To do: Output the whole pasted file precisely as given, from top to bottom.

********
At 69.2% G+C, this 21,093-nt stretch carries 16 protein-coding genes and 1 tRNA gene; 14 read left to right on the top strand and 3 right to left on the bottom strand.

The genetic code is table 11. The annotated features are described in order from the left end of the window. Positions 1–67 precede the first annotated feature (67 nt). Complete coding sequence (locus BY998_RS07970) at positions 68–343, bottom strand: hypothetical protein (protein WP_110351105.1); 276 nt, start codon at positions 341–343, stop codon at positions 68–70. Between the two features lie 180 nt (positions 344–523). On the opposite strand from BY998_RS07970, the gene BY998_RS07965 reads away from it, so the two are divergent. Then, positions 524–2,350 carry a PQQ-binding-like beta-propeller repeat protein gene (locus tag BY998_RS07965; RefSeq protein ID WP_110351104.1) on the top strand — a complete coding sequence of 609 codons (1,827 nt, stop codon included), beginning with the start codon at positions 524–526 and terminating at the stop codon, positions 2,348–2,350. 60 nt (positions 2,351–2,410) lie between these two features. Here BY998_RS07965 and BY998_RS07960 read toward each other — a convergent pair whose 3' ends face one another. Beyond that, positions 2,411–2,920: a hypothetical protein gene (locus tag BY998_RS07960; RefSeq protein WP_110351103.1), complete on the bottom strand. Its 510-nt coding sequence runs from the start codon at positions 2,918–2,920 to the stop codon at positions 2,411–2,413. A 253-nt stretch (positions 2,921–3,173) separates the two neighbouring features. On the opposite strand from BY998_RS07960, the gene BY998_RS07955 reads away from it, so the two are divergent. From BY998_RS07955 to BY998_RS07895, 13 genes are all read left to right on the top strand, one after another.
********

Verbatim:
At 69.2% G+C, this 21,093-nt stretch carries 16 protein-coding genes and 1 tRNA gene; 14 read left to right on the top strand and 3 right to left on the bottom strand.

The genetic code is table 11. The annotated features are described in order from the left end of the window. Positions 1–67 precede the first annotated feature (67 nt). Complete coding sequence (locus BY998_RS07970) at positions 68–343, bottom strand: hypothetical protein (protein WP_110351105.1); 276 nt, start codon at positions 341–343, stop codon at positions 68–70. Between the two features lie 180 nt (positions 344–523). On the opposite strand from BY998_RS07970, the gene BY998_RS07965 reads away from it, so the two are divergent. Then, positions 524–2,350 carry a PQQ-binding-like beta-propeller repeat protein gene (locus tag BY998_RS07965; RefSeq protein ID WP_110351104.1) on the top strand — a complete coding sequence of 609 codons (1,827 nt, stop codon included), beginning with the start codon at positions 524–526 and terminating at the stop codon, positions 2,348–2,350. 60 nt (positions 2,351–2,410) lie between these two features. Here BY998_RS07965 and BY998_RS07960 read toward each other — a convergent pair whose 3' ends face one another. Beyond that, positions 2,411–2,920: a hypothetical protein gene (locus tag BY998_RS07960; RefSeq protein WP_110351103.1), complete on the bottom strand. Its 510-nt coding sequence runs from the start codon at positions 2,918–2,920 to the stop codon at positions 2,411–2,413. A 253-nt stretch (positions 2,921–3,173) separates the two neighbouring features. On the opposite strand from BY998_RS07960, the gene BY998_RS07955 reads away from it, so the two are divergent. From BY998_RS07955 to BY998_RS07895, 13 genes are all read left to right on the top strand, one after another.